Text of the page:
Michael Alan Harmel (Posthumous)
The Order of Luthuli in
Profile of Michael Alan Harmel
Michael Alan Harmel did not turn a blind eye to the atrocities that were continuously perpetrated against other racial groups. He was born on 7 February 1915 in Doornfontein, Johannesburg to Irish immigrant parents.
An intellectual and a revolutionary, Harmel was profoundly versed in Marxism-Leninism and deeply devoted to the liberation of all mankind. He spent his adult life working full-time for the Communist Party, fulfilling whatever roles he was assigned to. Harmel was a member of the Central Committee of the Communist Party, its foremost theoretician, and also a member of the Umkhonto we Sizwe’s High Command. He inspired generations of young South African communists, through his own passion and commitment.
Shortly after joining the Communist Party in 1939, Harmel was elected to the Johannesburg District Committee, where he served as a district secretary. He also served on the editorial board of Inkululeko. Together with Moses Kotane, Harmel was one of the only two members of the Central Committee who opposed dissolving the Party in 1950. After its dissolution he worked tirelessly to reconstitute the Party and was a prominent member of the underground party collective.
In 1952, Harmel was one of the first to be banned under the Suppression of Communism Act which he defied and for which he was subsequently arrested. It was the first of endless banning orders and arrests he endured. Harmel was a founding member of the Congress of Democrats, established in 1953. He contributed towards the planning of the Congress of the People at which the Freedom Charter was adopted and was named as a co-conspirator in the Rivonia Trial. In 1961, he joined the High Command of Umkhonto we Sizwe and attended frequent meetings at Lilliesleaf Farm in Rivonia. Harmel played a leading role in drafting the Communist Party’s new programme “The Road to South African Freedom”, which contained the theoretical approach that he developed.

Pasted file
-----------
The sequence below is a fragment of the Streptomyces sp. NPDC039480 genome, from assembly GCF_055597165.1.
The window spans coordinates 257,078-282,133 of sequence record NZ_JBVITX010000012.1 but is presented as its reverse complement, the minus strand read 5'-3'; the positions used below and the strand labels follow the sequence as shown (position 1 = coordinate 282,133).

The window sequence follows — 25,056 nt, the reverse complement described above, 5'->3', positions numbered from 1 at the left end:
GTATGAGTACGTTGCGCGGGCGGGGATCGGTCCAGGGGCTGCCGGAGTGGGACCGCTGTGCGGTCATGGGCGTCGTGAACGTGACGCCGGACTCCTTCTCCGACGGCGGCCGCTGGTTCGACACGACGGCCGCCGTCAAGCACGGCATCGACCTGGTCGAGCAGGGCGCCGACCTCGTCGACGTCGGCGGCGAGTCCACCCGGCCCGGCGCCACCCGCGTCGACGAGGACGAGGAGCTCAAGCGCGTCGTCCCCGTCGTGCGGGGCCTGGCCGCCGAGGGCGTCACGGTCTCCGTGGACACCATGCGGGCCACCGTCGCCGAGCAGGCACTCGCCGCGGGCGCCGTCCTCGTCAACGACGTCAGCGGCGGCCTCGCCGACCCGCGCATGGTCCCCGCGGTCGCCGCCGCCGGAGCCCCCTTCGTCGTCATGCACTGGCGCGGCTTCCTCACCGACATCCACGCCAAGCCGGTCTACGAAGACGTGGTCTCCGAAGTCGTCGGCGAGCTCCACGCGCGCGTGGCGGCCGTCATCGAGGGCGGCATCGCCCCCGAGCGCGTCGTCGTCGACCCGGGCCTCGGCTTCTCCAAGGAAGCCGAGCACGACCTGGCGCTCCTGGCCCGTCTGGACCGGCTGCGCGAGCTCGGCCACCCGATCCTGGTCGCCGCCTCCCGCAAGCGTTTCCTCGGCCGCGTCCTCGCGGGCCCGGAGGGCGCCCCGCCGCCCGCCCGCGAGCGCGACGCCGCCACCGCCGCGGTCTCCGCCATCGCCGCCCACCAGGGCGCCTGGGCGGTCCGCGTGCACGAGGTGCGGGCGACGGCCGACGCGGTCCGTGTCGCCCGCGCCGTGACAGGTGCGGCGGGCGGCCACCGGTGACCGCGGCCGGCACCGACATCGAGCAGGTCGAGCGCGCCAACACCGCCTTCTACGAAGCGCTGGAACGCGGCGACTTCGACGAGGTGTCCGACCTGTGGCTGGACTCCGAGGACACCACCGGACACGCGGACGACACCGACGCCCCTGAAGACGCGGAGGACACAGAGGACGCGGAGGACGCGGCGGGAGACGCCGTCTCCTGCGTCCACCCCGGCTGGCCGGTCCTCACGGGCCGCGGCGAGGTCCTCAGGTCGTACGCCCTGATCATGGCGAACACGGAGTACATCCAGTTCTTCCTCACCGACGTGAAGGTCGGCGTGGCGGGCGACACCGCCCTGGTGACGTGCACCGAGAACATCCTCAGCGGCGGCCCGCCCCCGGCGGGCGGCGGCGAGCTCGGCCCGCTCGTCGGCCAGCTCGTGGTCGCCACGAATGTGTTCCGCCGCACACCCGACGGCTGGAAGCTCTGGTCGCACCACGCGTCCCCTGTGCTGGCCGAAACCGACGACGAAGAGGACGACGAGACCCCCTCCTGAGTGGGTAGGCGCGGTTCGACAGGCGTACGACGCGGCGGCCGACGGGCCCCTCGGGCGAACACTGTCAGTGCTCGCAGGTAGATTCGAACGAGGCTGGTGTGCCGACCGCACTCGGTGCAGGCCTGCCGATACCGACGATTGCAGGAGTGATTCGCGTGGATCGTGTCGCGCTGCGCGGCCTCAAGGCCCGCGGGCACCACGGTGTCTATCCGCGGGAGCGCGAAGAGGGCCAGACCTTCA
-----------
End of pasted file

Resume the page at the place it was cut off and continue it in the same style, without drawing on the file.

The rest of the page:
In 1959, Harmel was appointed the first Editor of the then illegal journal, The African Communist. After he was placed under house arrest in 1962, Harmel was ordered by the Communist Party to go into exile in England to continue editing and producing the journal. He was also commissioned to write a history of the party, which was published and translated into many languages as Fifty Fighting Years under his pseudonym, A. Lerumo.
Harmel played a critical role in forging and maintaining the exceptional bonds that developed between the ANC and the Communist Party during the 1950s. He was part of a prominent group of men and women who dedicated themselves to the struggle for a free and equal South Africa. Michael Harmel passed away on 18 June 1974, in Prague aged 59 years. At the time, he was serving on the international board of the World Marxist Review as its South African delegate.